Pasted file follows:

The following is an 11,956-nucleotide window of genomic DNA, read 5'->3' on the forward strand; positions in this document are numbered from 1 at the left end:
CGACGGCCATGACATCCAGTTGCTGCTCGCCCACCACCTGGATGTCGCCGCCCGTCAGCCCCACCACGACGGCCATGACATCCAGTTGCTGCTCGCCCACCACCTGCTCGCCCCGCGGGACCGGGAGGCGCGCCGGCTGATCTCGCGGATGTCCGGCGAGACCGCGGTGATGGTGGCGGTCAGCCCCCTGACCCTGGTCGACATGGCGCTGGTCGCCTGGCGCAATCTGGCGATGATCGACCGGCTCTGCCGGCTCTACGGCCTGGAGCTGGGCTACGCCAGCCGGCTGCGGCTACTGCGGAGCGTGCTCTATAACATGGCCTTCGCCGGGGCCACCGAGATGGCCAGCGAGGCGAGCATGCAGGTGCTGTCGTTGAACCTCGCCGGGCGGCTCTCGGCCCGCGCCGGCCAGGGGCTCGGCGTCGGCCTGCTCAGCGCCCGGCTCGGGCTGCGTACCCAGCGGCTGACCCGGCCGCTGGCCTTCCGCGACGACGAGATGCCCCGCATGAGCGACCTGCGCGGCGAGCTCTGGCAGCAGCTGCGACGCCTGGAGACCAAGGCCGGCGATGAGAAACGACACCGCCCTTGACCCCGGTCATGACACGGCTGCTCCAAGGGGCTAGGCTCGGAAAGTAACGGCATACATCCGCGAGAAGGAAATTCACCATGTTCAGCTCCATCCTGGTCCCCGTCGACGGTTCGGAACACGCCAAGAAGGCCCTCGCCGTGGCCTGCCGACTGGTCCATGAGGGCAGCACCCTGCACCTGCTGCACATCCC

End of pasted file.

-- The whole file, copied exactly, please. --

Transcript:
The following is an 11,956-nucleotide window of genomic DNA, read 5'->3' on the forward strand; positions in this document are numbered from 1 at the left end:
CGACGGCCATGACATCCAGTTGCTGCTCGCCCACCACCTGGATGTCGCCGCCCGTCAGCCCCACCACGACGGCCATGACATCCAGTTGCTGCTCGCCCACCACCTGCTCGCCCCGCGGGACCGGGAGGCGCGCCGGCTGATCTCGCGGATGTCCGGCGAGACCGCGGTGATGGTGGCGGTCAGCCCCCTGACCCTGGTCGACATGGCGCTGGTCGCCTGGCGCAATCTGGCGATGATCGACCGGCTCTGCCGGCTCTACGGCCTGGAGCTGGGCTACGCCAGCCGGCTGCGGCTACTGCGGAGCGTGCTCTATAACATGGCCTTCGCCGGGGCCACCGAGATGGCCAGCGAGGCGAGCATGCAGGTGCTGTCGTTGAACCTCGCCGGGCGGCTCTCGGCCCGCGCCGGCCAGGGGCTCGGCGTCGGCCTGCTCAGCGCCCGGCTCGGGCTGCGTACCCAGCGGCTGACCCGGCCGCTGGCCTTCCGCGACGACGAGATGCCCCGCATGAGCGACCTGCGCGGCGAGCTCTGGCAGCAGCTGCGACGCCTGGAGACCAAGGCCGGCGATGAGAAACGACACCGCCCTTGACCCCGGTCATGACACGGCTGCTCCAAGGGGCTAGGCTCGGAAAGTAACGGCATACATCCGCGAGAAGGAAATTCACCATGTTCAGCTCCATCCTGGTCCCCGTCGACGGTTCGGAACACGCCAAGAAGGCCCTCGCCGTGGCCTGCCGACTGGTCCATGAGGGCAGCACCCTGCACCTGCTGCACATCCC